Future Humans Can Mine Black Holes for Energy by Feeding Them, Experiment Suggests

A famed physicist dreamed decades ago that future humans, or aliens, could generate energy from black holes. Now, physicists have experimentally shown that it could one day be possible.
June 24, 2020, 5:43pm
​A quasar with a supermassive black hole at the center. Image: NASA Goddard Space Flight Center
A quasar with a supermassive black hole at the center. Image: NASA Goddard Space Flight Center

The universe is packed with countless bizarre phenomena, yet black holes easily out-weird them all. These cosmic gobblers are formed when large stars explode, a process so violent that it punctures spacetime and creates a gravity well strong enough to prevent anything, even light, from escaping its grasp. In addition to their immense gravitational force, black holes are also capable of spinning at mind-boggling clips that can approach the speed of light.

What if we could harness that power to generate energy?

Back in the 1960s, physicist Roger Penrose proposed just that: the tremendous rotational energy of black holes could be mined by an advanced civilization, be it an alien species or a far-future iteration of humanity. The Penrose process, as it is now known, would be a kind of cosmic quid-pro-quo: A civilization could mooch some energy from the black hole’s spin in exchange for giving it a massive object to devour.

Now, scientists led by Marion Cromb, a PhD student at the University of Glasgow, have experimentally demonstrated a key part of this process using sound waves (specifically, the rotational Doppler effect), according to a study published on Monday in Nature Physics. The new work is the result of a collaborative effort between two research groups headed by University of Glasgow physicists Daniele Faccio and Miles Padgett, who are co-authors on the study.

The goal of the experiment was to test an analog of the Penrose process on Earth. Penrose suggested that energy could be extracted from the ergosphere, a spinning region of spacetime surrounding the event horizon of a black hole. Once an object has slipped beyond the event horizon, it can never come back, but an object could potentially dip into the ergosphere and get a power boost from the rotational energy within this warped region of spacetime. Physicist Yakov Zel’dovich suggested this could be tested on Earth by shooting light waves at a rotating cylinder, but it would have to rotate at an unachievable high speed: one billion times per second. Enter sound waves and the Doppler effect.

“My own group has been interested in rotational Doppler Shifts for many years,” Padgett said in an email. These rotational shifts are similar to the linear Doppler effect that is famously expressed in the changing pitch of an ambulance siren from the perspective of an observer on the street. Rotational Doppler Shifts exhibit a somewhat similar change in frequency, except they occur from the perspective of an observer on a rapidly rotating object.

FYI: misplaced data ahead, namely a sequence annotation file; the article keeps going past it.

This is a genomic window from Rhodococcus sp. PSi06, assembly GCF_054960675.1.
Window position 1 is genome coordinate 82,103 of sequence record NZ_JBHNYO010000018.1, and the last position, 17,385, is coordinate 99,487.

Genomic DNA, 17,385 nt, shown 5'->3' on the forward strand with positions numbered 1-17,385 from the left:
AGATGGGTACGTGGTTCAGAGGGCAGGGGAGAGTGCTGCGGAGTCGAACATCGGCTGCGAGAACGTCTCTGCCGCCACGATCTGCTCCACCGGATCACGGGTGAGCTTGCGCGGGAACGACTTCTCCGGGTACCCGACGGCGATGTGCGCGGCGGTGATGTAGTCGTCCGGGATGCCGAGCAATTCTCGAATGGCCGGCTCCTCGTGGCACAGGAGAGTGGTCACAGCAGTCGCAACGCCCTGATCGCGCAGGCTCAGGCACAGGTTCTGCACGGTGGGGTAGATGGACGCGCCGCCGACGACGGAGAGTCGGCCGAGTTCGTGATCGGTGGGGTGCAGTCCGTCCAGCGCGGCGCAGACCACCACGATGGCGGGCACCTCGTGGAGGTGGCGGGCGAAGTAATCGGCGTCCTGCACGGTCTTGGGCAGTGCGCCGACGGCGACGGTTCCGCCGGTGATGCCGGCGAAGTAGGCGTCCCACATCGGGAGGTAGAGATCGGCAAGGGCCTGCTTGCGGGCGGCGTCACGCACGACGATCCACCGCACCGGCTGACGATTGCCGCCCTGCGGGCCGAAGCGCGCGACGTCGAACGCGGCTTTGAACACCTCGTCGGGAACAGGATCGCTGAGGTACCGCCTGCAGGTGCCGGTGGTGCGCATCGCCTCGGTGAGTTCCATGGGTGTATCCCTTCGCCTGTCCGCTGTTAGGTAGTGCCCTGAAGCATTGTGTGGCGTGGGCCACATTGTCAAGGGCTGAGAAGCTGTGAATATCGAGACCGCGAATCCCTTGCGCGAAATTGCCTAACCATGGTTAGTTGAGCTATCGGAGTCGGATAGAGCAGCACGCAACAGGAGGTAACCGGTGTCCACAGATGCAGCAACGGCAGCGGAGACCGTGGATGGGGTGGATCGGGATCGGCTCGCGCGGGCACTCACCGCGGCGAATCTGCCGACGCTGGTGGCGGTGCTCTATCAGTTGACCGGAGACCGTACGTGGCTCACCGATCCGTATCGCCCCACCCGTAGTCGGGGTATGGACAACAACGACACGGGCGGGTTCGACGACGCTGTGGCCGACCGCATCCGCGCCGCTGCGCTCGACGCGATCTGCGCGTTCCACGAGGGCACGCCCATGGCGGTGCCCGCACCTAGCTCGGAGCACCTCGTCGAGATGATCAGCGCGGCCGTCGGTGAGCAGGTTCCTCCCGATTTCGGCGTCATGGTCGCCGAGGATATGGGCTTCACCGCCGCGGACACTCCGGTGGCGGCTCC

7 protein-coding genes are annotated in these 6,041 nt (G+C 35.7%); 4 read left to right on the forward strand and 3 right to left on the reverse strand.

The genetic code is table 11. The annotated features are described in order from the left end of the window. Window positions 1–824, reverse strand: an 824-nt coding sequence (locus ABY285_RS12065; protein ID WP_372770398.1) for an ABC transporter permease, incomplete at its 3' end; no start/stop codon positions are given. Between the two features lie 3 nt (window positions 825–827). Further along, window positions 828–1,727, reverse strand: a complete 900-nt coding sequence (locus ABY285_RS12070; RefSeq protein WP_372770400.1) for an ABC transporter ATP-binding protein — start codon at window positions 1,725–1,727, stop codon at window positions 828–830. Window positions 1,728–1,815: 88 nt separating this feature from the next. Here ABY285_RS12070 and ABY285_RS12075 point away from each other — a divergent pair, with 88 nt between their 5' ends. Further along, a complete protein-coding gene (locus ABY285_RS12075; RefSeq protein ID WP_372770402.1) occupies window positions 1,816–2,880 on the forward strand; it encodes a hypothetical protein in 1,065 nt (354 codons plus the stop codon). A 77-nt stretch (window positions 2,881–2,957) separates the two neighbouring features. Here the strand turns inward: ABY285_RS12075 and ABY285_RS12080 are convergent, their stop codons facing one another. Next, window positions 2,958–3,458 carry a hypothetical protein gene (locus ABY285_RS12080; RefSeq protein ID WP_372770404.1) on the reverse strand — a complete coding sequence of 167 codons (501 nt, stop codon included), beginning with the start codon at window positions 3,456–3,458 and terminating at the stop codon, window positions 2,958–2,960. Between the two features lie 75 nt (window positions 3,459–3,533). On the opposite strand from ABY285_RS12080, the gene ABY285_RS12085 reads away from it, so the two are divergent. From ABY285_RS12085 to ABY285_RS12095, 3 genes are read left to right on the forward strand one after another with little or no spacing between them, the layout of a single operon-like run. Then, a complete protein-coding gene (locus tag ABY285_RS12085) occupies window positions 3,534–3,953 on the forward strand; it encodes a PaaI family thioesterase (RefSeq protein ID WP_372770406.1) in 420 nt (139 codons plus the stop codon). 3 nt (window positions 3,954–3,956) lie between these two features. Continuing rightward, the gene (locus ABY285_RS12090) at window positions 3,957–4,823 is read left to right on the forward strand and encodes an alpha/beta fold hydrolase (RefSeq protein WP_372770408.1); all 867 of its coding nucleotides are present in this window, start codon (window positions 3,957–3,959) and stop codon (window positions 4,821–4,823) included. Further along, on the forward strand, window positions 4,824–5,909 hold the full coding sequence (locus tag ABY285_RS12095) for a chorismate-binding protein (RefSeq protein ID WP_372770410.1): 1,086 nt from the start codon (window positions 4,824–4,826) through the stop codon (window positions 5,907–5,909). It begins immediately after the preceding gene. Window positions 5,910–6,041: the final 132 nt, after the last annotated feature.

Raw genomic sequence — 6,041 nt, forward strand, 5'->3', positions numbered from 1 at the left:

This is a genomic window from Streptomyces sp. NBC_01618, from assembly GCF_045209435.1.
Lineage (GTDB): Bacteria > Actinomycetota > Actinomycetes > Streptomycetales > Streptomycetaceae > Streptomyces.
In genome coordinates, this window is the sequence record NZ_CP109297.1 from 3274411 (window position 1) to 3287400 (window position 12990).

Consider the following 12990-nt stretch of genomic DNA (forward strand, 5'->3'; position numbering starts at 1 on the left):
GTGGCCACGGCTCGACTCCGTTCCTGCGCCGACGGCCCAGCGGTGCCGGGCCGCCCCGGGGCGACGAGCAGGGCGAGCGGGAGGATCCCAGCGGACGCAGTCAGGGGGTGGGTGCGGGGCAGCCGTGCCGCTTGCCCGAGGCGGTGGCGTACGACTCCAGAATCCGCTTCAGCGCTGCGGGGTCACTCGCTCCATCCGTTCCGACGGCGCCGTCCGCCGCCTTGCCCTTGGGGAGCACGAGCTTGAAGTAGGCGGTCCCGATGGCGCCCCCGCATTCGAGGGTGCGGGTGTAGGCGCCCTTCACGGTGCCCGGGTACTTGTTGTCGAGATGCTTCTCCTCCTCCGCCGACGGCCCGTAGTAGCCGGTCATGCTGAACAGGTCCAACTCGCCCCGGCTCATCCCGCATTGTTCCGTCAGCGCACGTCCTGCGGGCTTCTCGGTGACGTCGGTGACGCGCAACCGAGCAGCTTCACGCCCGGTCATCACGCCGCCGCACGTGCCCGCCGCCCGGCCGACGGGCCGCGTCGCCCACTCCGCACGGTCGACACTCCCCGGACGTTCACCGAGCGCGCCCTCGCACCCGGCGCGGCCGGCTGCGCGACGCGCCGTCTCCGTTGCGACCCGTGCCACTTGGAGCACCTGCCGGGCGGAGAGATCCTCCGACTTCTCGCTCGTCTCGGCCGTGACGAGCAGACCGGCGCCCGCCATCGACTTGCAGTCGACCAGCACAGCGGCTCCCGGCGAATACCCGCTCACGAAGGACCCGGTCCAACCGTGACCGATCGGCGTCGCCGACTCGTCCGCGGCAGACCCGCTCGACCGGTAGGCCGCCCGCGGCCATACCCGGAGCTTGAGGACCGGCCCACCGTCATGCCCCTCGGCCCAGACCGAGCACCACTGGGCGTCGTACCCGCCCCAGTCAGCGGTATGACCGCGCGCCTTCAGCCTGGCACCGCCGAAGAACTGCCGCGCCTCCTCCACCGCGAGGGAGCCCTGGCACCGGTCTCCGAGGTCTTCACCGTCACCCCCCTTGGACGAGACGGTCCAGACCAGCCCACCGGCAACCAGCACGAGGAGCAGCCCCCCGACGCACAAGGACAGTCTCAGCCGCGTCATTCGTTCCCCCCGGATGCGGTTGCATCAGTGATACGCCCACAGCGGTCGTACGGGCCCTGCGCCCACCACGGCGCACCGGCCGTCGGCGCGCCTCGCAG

Padgett visualized these rotational shifts as a phenomenon in which “the hands on a clock, that is itself rotating, appear to go around at a different speed than for a stationary clock.”

Meanwhile, Faccio’s group has spent years studying ways to reproduce gravitational effects using optical tests, such as the experiment proposed by Zel'dovich.

Sound waves in a lab seem incredibly different from black holes in the cosmos, but Padgett said that they are a workable Earthbound analog for the Penrose process.

“Both light and sound waves can carry angular momentum,” Padgett explained. “In waves that carry angular momentum, the field (electric for light, pressure for sound) appears to rotate just like the hands on a clock.”

“If one rotates fast enough then one ‘overtakes’ the rotating wave and the field appears to rotate in the other direction,” he continued. For instance, imagine that you were to spin a clock in a counter-clockwise direction. “If one does it fast enough, then then hands all appear to go backward!” Padgett said.

With this principle in mind, the team blasted twisted sound waves—meaning waves with angular momentum—toward a rotating foam disk to see if it would exhibit this “overtaking” process by switching from a positive to a negative frequency. To their delight, the waves were amplified about 30 percent by the disk, causing them to slip into a negative frequency range.

This is comparable to how Penrose imagined energy extraction from a black hole: An object would enter the ergosphere and get caught up in the breakneck spin of spacetime outside the event horizon. In order to escape, the object would have to be split in two, perhaps by a triggered explosion, so that half of it gets consumed by the black hole.

This sacrifice would allow the conservation of momentum to be maintained, even though the escaping object would leave the ergosphere with far more energy than it had when it entered. In simpler terms, the loss of the sacrificial object becomes an energy gain for the escaping object.

It’s certainly a trippy idea, but the new study shows it can be validated on small scales in laboratories. Speculatively speaking, an advanced civilization might be able to exploit the Penrose process to sap limitless energy from black holes to power complex technological societies or accelerate spacecraft to enormous speeds.

This vision of a black hole power plant would be an engineering challenge far beyond what we can manage with modern technology. Still, the new study reveals that rotational Doppler Shifts are a promising way to probe some of the most exotic processes in physics.

“We have shown here that in the ‘overtaking’/’negative frequency’ regime, strange things happen,” Padgett said. So, he concluded: “What else changes?”